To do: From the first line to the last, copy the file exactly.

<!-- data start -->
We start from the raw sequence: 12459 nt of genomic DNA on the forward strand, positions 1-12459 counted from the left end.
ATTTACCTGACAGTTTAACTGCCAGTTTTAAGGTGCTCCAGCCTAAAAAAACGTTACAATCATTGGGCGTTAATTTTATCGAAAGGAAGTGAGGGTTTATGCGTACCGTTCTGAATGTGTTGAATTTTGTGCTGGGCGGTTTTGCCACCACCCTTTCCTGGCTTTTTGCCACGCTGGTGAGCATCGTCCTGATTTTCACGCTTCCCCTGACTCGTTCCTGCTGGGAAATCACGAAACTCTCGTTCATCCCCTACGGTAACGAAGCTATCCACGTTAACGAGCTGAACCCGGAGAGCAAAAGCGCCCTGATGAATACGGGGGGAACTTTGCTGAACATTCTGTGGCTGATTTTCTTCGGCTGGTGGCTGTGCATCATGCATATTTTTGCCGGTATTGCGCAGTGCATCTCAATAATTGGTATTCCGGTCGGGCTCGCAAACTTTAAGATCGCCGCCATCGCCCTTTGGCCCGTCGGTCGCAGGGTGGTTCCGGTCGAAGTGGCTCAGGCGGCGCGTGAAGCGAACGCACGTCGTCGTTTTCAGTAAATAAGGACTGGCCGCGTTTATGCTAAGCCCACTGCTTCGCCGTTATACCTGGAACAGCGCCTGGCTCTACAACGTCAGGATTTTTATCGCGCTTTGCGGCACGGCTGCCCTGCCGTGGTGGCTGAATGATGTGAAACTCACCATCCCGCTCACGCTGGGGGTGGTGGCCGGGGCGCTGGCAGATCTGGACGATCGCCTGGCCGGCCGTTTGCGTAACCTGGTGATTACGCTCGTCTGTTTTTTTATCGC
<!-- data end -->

We start from the raw sequence: 12459 nt of genomic DNA on the forward strand, positions 1-12459 counted from the left end.
ATTTACCTGACAGTTTAACTGCCAGTTTTAAGGTGCTCCAGCCTAAAAAAACGTTACAATCATTGGGCGTTAATTTTATCGAAAGGAAGTGAGGGTTTATGCGTACCGTTCTGAATGTGTTGAATTTTGTGCTGGGCGGTTTTGCCACCACCCTTTCCTGGCTTTTTGCCACGCTGGTGAGCATCGTCCTGATTTTCACGCTTCCCCTGACTCGTTCCTGCTGGGAAATCACGAAACTCTCGTTCATCCCCTACGGTAACGAAGCTATCCACGTTAACGAGCTGAACCCGGAGAGCAAAAGCGCCCTGATGAATACGGGGGGAACTTTGCTGAACATTCTGTGGCTGATTTTCTTCGGCTGGTGGCTGTGCATCATGCATATTTTTGCCGGTATTGCGCAGTGCATCTCAATAATTGGTATTCCGGTCGGGCTCGCAAACTTTAAGATCGCCGCCATCGCCCTTTGGCCCGTCGGTCGCAGGGTGGTTCCGGTCGAAGTGGCTCAGGCGGCGCGTGAAGCGAACGCACGTCGTCGTTTTCAGTAAATAAGGACTGGCCGCGTTTATGCTAAGCCCACTGCTTCGCCGTTATACCTGGAACAGCGCCTGGCTCTACAACGTCAGGATTTTTATCGCGCTTTGCGGCACGGCTGCCCTGCCGTGGTGGCTGAATGATGTGAAACTCACCATCCCGCTCACGCTGGGGGTGGTGGCCGGGGCGCTGGCAGATCTGGACGATCGCCTGGCCGGCCGTTTGCGTAACCTGGTGATTACGCTCGTCTGTTTTTTTATCGC